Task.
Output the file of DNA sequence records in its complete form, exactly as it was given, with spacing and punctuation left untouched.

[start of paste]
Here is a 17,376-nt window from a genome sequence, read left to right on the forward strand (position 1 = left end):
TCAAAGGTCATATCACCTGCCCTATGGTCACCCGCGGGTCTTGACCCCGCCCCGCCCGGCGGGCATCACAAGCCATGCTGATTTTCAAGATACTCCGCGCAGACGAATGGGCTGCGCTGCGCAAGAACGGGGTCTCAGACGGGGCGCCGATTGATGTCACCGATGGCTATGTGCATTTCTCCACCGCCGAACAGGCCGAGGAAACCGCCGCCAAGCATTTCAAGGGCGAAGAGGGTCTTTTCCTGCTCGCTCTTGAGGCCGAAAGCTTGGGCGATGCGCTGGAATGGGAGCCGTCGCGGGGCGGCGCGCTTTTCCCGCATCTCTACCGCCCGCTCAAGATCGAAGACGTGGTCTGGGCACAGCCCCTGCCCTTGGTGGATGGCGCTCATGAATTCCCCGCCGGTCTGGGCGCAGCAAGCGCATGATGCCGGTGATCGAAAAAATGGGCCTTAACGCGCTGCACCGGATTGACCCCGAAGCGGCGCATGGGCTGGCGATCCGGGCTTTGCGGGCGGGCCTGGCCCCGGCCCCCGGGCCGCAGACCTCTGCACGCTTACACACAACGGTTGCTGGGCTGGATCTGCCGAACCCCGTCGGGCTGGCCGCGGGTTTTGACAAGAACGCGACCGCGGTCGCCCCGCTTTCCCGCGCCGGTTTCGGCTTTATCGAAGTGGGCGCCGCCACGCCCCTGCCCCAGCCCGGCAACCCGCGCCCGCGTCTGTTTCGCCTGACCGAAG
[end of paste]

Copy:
Here is a 17,376-nt window from a genome sequence, read left to right on the forward strand (position 1 = left end):
TCAAAGGTCATATCACCTGCCCTATGGTCACCCGCGGGTCTTGACCCCGCCCCGCCCGGCGGGCATCACAAGCCATGCTGATTTTCAAGATACTCCGCGCAGACGAATGGGCTGCGCTGCGCAAGAACGGGGTCTCAGACGGGGCGCCGATTGATGTCACCGATGGCTATGTGCATTTCTCCACCGCCGAACAGGCCGAGGAAACCGCCGCCAAGCATTTCAAGGGCGAAGAGGGTCTTTTCCTGCTCGCTCTTGAGGCCGAAAGCTTGGGCGATGCGCTGGAATGGGAGCCGTCGCGGGGCGGCGCGCTTTTCCCGCATCTCTACCGCCCGCTCAAGATCGAAGACGTGGTCTGGGCACAGCCCCTGCCCTTGGTGGATGGCGCTCATGAATTCCCCGCCGGTCTGGGCGCAGCAAGCGCATGATGCCGGTGATCGAAAAAATGGGCCTTAACGCGCTGCACCGGATTGACCCCGAAGCGGCGCATGGGCTGGCGATCCGGGCTTTGCGGGCGGGCCTGGCCCCGGCCCCCGGGCCGCAGACCTCTGCACGCTTACACACAACGGTTGCTGGGCTGGATCTGCCGAACCCCGTCGGGCTGGCCGCGGGTTTTGACAAGAACGCGACCGCGGTCGCCCCGCTTTCCCGCGCCGGTTTCGGCTTTATCGAAGTGGGCGCCGCCACGCCCCTGCCCCAGCCCGGCAACCCGCGCCCGCGTCTGTTTCGCCTGACCGAAG